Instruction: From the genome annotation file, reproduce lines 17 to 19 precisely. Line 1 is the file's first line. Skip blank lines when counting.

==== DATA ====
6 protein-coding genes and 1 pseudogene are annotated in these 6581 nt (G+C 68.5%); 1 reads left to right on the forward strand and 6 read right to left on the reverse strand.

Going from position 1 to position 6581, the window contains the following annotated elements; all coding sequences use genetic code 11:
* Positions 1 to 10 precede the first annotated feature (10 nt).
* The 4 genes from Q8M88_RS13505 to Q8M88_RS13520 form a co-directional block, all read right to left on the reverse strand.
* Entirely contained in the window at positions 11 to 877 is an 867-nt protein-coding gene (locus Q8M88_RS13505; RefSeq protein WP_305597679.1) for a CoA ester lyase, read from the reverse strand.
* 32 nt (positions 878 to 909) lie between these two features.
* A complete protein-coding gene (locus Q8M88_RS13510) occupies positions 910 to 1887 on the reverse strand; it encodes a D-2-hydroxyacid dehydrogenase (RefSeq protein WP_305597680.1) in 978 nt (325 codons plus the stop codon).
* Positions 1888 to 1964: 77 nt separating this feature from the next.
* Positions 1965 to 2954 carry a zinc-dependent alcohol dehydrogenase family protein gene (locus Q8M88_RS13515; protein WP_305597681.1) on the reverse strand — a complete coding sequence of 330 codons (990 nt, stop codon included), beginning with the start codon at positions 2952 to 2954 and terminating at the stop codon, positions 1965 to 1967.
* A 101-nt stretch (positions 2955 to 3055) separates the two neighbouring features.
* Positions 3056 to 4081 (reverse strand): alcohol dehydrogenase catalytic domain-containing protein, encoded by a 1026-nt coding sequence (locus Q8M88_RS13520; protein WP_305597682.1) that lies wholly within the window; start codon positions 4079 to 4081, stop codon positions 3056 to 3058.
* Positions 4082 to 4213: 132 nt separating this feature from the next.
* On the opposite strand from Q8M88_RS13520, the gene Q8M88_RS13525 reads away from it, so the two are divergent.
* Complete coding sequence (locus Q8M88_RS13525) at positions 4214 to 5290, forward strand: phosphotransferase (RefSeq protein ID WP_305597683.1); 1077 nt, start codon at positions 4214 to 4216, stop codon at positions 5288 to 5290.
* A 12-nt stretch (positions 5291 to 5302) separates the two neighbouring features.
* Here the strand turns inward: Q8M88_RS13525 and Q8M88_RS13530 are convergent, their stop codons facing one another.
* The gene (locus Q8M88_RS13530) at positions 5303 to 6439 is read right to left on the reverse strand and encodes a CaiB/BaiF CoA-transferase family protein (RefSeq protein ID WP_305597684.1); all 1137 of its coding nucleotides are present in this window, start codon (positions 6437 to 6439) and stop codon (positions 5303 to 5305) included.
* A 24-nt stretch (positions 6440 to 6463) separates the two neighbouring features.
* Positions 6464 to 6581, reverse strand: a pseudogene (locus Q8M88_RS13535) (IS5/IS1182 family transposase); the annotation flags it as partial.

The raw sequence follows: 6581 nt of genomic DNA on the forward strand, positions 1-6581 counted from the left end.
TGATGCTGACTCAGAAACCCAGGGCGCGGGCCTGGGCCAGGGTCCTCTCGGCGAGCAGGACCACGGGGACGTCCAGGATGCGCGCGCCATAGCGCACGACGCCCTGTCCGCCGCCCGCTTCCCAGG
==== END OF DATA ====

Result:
* The gene (locus Q8M88_RS13530) at positions 5303 to 6439 is read right to left on the reverse strand and encodes a CaiB/BaiF CoA-transferase family protein (RefSeq protein ID WP_305597684.1); all 1137 of its coding nucleotides are present in this window, start codon (positions 6437 to 6439) and stop codon (positions 5303 to 5305) included.
* A 24-nt stretch (positions 6440 to 6463) separates the two neighbouring features.
* Positions 6464 to 6581, reverse strand: a pseudogene (locus Q8M88_RS13535) (IS5/IS1182 family transposase); the annotation flags it as partial.